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A message from Maayan Silver: Same reporting, temporary new sound

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Courtesy of Maayan Silver
WUWM's Maayan Silver.

If you’ve tuned in to WUWM over the past few months, you might have noticed that I haven’t been reporting stories or that my colleague Chuck Quirmbach has been producing Capitol Notes.

That’s because I’ve been on medical leave for a major surgery to repair an aortic aneurysm.

In 2004, I woke up in the middle of the night to an aortic dissection—a tear in the largest artery in the body. Flight for Life took me to Froedtert Hospital where they saved my life the first time.

I spent 6 months in the hospital dealing with many complications, including an infected aneurysm. I was transferred to UW Hospital in Madison where surgeons did an innovative fix and saved my life a second time. After the aneurysm grew to a life-threatening size last year, UW surgeons were able to fully replace my aorta, which is why I’ve been off-air since October 2022.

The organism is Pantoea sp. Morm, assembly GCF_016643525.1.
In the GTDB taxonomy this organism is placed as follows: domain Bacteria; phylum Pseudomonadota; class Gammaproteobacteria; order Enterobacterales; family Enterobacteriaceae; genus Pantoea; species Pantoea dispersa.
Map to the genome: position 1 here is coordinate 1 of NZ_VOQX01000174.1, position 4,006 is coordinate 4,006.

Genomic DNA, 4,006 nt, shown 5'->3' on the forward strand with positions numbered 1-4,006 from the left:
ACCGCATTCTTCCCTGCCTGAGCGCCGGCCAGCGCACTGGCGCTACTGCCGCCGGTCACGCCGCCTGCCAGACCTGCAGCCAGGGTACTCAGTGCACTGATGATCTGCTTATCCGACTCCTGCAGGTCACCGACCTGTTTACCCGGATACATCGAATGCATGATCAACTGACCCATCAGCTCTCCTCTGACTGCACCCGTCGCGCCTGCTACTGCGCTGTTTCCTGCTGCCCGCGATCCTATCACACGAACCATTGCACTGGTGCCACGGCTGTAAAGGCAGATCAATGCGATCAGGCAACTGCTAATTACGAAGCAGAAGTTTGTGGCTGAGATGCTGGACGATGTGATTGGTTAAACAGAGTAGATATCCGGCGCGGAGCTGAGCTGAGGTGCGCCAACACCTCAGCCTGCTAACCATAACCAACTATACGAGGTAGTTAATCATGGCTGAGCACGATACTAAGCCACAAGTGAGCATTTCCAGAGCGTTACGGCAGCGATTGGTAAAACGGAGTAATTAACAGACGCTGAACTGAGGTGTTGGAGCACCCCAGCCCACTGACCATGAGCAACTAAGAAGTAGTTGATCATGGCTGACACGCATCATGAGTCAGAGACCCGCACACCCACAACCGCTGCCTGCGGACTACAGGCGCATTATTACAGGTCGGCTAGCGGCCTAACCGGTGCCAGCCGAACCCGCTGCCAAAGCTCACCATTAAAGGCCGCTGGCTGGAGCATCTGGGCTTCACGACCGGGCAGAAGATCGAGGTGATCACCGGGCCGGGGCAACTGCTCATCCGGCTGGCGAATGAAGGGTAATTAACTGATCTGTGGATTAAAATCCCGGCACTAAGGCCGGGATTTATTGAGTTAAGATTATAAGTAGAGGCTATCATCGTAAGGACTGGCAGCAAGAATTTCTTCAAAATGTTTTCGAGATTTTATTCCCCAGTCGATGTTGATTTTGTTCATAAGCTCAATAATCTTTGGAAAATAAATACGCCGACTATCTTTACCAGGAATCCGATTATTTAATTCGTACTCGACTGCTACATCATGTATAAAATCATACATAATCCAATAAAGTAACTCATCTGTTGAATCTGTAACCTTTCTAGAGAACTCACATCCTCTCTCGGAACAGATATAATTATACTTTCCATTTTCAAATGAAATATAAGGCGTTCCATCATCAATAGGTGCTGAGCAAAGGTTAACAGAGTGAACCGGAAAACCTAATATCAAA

The surgery went really well. I'm really thankful to be alive and for the wonderful and amazing medical staff who have saved me over the years. But as I ease back into reporting for WUWM, you might notice that I sound different. That’s because I’ve had one complication—a paralyzed left vocal cord.

During surgery or while I was intubated, the long vagus nerve that runs through the body and connects to the vocal cord was injured. As a result, my voice sounds a bit weaker and “breathier” than normal.

The nerve could regenerate on its own as soon as April or at the latest next October. But if it doesn’t, there are permanent procedures I can have to get the left vocal cord working. And there are temporary fixes I’ve had and can have again in the meantime.

For now, I hope to bring you the same great stories from our Milwaukee and southeastern Wisconsin communities—just with a temporarily different sound.

Maayan Silver has been a reporter with WUWM’s News Team since 2018.